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PgmNr 107: Identification of low-level parental somatic mosaic SNVs and InDels in a large exome sequencing cohort of individuals with Mendelian disorders.

T. Gambin 1; J.A. Karolak 1; Q. Liu 1; S.N. Jhangiani 2; Z.H. Coban Akdemir 1; J.R. Lupski 1,2,3,4; P. Stankiewicz 1

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1) Dept. of Molecular and Human Genetics, Baylor College of Medicine, Houston, TX; 2) Human Genome Sequencing Center, Baylor College of Medicine, Houston, TX; 3) Texas Children's Hospital, Houston, TX; 4) Dept. of Pediatrics, Baylor College of Medicine, Houston, TX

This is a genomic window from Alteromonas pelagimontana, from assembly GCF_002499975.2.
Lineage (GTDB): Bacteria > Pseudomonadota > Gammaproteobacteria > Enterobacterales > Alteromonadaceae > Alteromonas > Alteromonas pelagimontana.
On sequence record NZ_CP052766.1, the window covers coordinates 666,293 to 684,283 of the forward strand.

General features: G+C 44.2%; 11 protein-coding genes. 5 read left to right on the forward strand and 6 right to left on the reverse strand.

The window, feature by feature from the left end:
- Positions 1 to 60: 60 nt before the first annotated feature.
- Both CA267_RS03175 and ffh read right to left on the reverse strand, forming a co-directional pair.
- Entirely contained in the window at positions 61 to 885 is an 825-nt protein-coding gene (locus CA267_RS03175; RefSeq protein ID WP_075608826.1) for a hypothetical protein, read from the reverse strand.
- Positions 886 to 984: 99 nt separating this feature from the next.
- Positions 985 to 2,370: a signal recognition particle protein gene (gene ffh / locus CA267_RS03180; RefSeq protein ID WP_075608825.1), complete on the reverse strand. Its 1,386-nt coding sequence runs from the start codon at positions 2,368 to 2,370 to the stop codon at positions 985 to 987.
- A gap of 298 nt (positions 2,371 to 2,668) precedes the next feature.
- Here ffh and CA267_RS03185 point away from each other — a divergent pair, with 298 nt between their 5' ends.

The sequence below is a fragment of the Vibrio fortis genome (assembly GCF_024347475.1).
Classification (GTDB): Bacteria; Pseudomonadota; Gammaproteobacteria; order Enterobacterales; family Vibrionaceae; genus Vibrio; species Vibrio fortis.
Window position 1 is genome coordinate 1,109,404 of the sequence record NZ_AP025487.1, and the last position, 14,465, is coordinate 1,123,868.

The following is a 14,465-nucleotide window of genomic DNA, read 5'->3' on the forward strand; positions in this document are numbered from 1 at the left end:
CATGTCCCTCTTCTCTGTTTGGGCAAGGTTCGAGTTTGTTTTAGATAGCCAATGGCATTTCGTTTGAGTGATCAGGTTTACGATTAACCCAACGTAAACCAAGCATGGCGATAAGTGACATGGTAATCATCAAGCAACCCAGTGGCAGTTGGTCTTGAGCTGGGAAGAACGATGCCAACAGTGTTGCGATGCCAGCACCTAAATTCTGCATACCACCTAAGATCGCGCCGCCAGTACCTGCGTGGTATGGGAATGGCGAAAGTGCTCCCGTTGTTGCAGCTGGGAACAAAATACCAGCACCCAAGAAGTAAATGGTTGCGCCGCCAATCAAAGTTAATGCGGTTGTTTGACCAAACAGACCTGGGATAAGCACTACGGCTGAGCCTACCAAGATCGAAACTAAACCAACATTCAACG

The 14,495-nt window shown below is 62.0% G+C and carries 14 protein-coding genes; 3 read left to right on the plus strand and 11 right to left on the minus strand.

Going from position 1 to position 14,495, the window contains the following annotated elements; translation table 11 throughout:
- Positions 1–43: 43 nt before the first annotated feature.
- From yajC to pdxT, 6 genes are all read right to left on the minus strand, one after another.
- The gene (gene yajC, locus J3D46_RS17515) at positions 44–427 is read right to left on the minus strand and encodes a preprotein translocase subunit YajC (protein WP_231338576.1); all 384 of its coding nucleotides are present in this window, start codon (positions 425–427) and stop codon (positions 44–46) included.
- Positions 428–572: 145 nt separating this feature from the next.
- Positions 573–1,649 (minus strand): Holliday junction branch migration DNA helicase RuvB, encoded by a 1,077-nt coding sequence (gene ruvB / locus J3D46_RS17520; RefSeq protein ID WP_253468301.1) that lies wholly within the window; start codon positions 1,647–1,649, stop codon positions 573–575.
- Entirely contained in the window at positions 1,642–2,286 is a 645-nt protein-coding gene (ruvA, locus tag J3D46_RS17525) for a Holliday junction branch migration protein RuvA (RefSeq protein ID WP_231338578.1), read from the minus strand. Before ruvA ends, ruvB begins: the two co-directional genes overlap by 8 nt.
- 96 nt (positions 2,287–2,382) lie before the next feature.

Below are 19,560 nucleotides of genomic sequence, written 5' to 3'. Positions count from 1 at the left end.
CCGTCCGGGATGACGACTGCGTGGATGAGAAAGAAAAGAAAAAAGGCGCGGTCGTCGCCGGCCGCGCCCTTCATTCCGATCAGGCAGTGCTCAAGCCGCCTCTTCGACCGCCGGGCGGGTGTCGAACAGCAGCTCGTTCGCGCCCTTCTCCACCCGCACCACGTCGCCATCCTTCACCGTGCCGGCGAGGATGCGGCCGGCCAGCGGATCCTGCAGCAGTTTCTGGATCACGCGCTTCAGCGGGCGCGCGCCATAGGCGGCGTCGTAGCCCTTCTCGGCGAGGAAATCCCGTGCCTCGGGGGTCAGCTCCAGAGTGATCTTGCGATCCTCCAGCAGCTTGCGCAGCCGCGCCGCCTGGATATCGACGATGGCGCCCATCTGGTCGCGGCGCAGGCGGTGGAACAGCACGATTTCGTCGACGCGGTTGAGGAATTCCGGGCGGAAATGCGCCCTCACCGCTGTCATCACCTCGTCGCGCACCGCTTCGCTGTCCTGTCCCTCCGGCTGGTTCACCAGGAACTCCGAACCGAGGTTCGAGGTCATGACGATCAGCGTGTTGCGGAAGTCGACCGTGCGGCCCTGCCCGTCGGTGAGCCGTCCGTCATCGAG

Mosaic variants due to somatic mutations can cause both cancer and Mendelian conditions. In families with children affected with a Mendelian disorder, detection of somatic mosaicism in the parental samples is essential to better estimate the recurrence risk. Although high depth next generation sequencing facilitates detection of low-level mosaic variants, thus far, only a few studies have reported results of systematic analyses of low-level mosaicism in large exome sequencing (ES) cohorts. We computationally analyzed ES data from 882 unrelated family trios (with the complete VCF & BAM files) recruited in the Baylor Hopkins Center for Mendelian Genomics (BHCMG) at BCM. After removal of the low quality samples and variants with minor allele frequency (MAF) >0.0001 in the 1000Genomes or local databases, we found 3,156 apparent de novo SNVs or indels in 768 probands. To identify the candidate low-level (<10%) somatic mosaic variants, we calculated alternate allele fraction (AAF) for all rare (<0.0001) variants in the entire trio dataset with the total depth of read coverage >20x and AAF between 0.3-0.7 in the affected patients (likely heterozygous variant), and AAF lower than 0.1 but greater than zero (likely low-level mosaic variant) in one of the parental samples. We found 76 variants in 67 unrelated family trios fulfilling these criteria, including 53 missense, 9 splicing, 5 indels, 4 stop-gain, 4 non-coding, and 1 synonymous SNVs. To assess the quality of these findings, for each genomic position of putative mosaic SNVs, we retrieved the pileup information from 7788 ES samples. We found that on average 4% of BHCMG samples (ranging from 0 to 45%) carry at least one read supporting alternative allele at the position of potential mosaic variant. The selected candidate mosaic variants are being validated using three highly sensitive orthogonal molecular assays: (i) PCR amplicon-based next generation sequencing with high coverage; (ii) droplet digital PCR (ddPCR); and (iii) blocker displacement amplification (BDA) (PMID: 29805844). Moreover, we are attempting to evaluate and identify the most reliable predictors (e.g. GC content, mapping quality, frequency of individuals with alternate reads) that can facilitate discrimination between true positive from false positive mosaic variants. These predictors will be used for building a classification tool enabling accurate detection of low-level mosaicism in ES samples.